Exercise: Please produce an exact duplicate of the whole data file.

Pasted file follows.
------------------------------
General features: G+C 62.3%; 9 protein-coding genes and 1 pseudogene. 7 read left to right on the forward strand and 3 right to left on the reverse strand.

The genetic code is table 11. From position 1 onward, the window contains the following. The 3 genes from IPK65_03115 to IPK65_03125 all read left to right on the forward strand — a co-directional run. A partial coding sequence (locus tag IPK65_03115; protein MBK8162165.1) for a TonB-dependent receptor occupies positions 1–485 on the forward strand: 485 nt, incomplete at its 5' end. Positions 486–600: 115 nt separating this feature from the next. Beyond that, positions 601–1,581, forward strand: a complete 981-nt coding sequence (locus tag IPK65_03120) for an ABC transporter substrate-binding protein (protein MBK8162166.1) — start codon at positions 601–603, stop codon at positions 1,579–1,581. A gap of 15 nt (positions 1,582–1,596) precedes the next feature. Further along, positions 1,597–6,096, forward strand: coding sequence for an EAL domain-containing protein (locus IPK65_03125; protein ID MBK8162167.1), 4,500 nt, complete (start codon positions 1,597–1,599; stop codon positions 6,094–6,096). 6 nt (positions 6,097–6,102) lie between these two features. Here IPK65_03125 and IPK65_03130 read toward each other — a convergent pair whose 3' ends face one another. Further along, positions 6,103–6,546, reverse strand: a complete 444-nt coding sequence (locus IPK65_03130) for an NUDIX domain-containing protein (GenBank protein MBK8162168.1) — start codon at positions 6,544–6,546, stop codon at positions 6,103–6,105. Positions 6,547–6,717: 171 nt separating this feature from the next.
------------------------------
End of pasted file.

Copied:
General features: G+C 62.3%; 9 protein-coding genes and 1 pseudogene. 7 read left to right on the forward strand and 3 right to left on the reverse strand.

The genetic code is table 11. From position 1 onward, the window contains the following. The 3 genes from IPK65_03115 to IPK65_03125 all read left to right on the forward strand — a co-directional run. A partial coding sequence (locus tag IPK65_03115; protein MBK8162165.1) for a TonB-dependent receptor occupies positions 1–485 on the forward strand: 485 nt, incomplete at its 5' end. Positions 486–600: 115 nt separating this feature from the next. Beyond that, positions 601–1,581, forward strand: a complete 981-nt coding sequence (locus tag IPK65_03120) for an ABC transporter substrate-binding protein (protein MBK8162166.1) — start codon at positions 601–603, stop codon at positions 1,579–1,581. A gap of 15 nt (positions 1,582–1,596) precedes the next feature. Further along, positions 1,597–6,096, forward strand: coding sequence for an EAL domain-containing protein (locus IPK65_03125; protein ID MBK8162167.1), 4,500 nt, complete (start codon positions 1,597–1,599; stop codon positions 6,094–6,096). 6 nt (positions 6,097–6,102) lie between these two features. Here IPK65_03125 and IPK65_03130 read toward each other — a convergent pair whose 3' ends face one another. Further along, positions 6,103–6,546, reverse strand: a complete 444-nt coding sequence (locus IPK65_03130) for an NUDIX domain-containing protein (GenBank protein MBK8162168.1) — start codon at positions 6,544–6,546, stop codon at positions 6,103–6,105. Positions 6,547–6,717: 171 nt separating this feature from the next.